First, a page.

Our Work

The Alliance for Water Efficiency (AWE) partners with our members and other organizations to produce the research, tools, resources, and information they need to advance water efficiency in their communities. Our work has helped water professionals seize new opportunities, uncover challenges, and break down barriers to achieve sustainable water use. To get involved and help define the work we do, join the AWE network today.


Affordability is a growing concern as water and wastewater rates rise to account for the increasing costs due to aging infrastructure, extreme weather events, climate change, regulations, and inflation, to name a few. Investing in water conservation and efficiency is one strategy to keep water and wastewater bills affordable. As part of AWE’s mission to promote the efficient and sustainable use of water, AWE is conducting research to better understand how water conservation and efficiency can help lower water bills for low-income customers.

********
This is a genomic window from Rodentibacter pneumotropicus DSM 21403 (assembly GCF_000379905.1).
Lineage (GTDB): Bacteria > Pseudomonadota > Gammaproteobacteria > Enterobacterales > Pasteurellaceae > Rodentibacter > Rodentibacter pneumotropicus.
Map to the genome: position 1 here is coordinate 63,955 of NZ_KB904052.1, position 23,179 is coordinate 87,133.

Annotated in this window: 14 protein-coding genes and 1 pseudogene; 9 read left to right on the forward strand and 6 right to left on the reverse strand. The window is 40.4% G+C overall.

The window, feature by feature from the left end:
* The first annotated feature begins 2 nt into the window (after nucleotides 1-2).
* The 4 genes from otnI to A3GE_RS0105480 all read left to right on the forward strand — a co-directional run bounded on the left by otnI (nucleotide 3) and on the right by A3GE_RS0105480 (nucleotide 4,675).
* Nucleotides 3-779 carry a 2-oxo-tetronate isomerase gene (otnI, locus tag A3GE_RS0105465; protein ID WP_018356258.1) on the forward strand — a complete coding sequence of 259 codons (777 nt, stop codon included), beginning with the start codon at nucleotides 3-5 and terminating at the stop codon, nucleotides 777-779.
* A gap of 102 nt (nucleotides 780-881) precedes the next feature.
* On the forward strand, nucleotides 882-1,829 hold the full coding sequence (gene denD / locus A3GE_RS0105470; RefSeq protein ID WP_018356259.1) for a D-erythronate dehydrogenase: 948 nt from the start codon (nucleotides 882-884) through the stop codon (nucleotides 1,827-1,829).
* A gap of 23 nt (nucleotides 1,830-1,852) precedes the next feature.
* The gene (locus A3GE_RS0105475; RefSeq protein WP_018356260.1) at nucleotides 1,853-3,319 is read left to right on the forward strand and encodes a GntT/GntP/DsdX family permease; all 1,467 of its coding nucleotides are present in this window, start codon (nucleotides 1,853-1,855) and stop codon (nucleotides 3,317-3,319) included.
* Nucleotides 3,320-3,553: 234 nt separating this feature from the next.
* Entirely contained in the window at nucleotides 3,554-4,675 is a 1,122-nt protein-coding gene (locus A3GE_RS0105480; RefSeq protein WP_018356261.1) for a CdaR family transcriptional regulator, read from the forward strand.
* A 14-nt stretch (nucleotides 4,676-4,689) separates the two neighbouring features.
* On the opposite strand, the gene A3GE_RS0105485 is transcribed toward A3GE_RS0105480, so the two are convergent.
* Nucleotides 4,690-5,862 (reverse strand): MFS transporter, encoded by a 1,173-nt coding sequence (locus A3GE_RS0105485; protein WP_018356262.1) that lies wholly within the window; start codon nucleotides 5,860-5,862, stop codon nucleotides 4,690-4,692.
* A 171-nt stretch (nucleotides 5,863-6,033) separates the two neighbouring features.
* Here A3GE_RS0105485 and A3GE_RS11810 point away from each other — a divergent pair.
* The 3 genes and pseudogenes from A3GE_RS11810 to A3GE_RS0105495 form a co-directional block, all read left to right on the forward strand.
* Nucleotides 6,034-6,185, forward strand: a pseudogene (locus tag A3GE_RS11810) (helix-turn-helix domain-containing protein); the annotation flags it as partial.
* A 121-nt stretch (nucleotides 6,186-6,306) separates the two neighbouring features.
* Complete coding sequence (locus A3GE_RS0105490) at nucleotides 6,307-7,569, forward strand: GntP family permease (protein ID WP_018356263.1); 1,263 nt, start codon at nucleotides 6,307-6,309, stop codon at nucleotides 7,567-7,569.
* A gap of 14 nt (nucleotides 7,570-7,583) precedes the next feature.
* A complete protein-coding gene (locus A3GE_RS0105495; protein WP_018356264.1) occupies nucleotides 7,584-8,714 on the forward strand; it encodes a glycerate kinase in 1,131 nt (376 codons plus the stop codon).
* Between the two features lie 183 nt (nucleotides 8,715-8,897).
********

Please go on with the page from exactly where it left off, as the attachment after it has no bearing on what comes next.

In 2022 AWE collaborated with Regional Water Authority (RWA) to prepare a report titled "Water and Energy Savings Estimates for CII Landscapes Upgrade Projects".  RWA is a joint powers authority representing water providers and affiliates in the Sacramento region of California.

AWE’s report, An Assessment of Water Affordability and Conservation Potential in Houston, Texas, evaluates water affordability in Houston and the extent to which water efficiency and conservation can help families, particularly disadvantaged families, lower their water and sewer bills. This follows on AWE’s recent water affordability assessments, including the 2022 analysis of affordability in Long Beach, Ca

AWE’s report, Smart Practices to Save Water: An Evaluation of AMI-enabled Proactive Leak Notification Programs, presents an analysis from four participating utilities with AMI-enabled leak notification programs - Forth Worth, TX, Sacramento, CA, Sacramento Suburban Water District, and San Francisco Public Utilities Commission.